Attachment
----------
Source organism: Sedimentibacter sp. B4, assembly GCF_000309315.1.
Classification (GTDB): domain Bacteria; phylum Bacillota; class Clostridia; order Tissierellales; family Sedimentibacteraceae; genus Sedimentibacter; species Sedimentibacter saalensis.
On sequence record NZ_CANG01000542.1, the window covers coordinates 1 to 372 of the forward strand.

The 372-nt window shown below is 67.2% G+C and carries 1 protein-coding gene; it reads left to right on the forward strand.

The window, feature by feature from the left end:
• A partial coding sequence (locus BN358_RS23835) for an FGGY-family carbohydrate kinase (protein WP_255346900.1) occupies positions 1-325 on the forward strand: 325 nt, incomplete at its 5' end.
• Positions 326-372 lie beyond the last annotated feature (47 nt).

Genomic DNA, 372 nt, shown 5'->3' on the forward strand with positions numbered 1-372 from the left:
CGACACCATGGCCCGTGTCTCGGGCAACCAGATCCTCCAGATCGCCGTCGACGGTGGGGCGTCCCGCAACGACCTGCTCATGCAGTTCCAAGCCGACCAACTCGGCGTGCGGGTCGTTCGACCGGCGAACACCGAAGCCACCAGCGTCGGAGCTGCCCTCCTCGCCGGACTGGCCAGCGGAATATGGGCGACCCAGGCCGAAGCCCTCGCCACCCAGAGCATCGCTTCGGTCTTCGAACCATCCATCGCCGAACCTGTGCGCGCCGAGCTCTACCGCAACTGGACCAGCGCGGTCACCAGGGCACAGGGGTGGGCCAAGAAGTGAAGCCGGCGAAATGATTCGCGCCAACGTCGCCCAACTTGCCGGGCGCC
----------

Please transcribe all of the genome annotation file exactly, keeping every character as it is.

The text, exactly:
Source organism: Sedimentibacter sp. B4, assembly GCF_000309315.1.
Classification (GTDB): domain Bacteria; phylum Bacillota; class Clostridia; order Tissierellales; family Sedimentibacteraceae; genus Sedimentibacter; species Sedimentibacter saalensis.
On sequence record NZ_CANG01000542.1, the window covers coordinates 1 to 372 of the forward strand.

The 372-nt window shown below is 67.2% G+C and carries 1 protein-coding gene; it reads left to right on the forward strand.

The window, feature by feature from the left end:
• A partial coding sequence (locus BN358_RS23835) for an FGGY-family carbohydrate kinase (protein WP_255346900.1) occupies positions 1-325 on the forward strand: 325 nt, incomplete at its 5' end.
• Positions 326-372 lie beyond the last annotated feature (47 nt).

Genomic DNA, 372 nt, shown 5'->3' on the forward strand with positions numbered 1-372 from the left:
CGACACCATGGCCCGTGTCTCGGGCAACCAGATCCTCCAGATCGCCGTCGACGGTGGGGCGTCCCGCAACGACCTGCTCATGCAGTTCCAAGCCGACCAACTCGGCGTGCGGGTCGTTCGACCGGCGAACACCGAAGCCACCAGCGTCGGAGCTGCCCTCCTCGCCGGACTGGCCAGCGGAATATGGGCGACCCAGGCCGAAGCCCTCGCCACCCAGAGCATCGCTTCGGTCTTCGAACCATCCATCGCCGAACCTGTGCGCGCCGAGCTCTACCGCAACTGGACCAGCGCGGTCACCAGGGCACAGGGGTGGGCCAAGAAGTGAAGCCGGCGAAATGATTCGCGCCAACGTCGCCCAACTTGCCGGGCGCC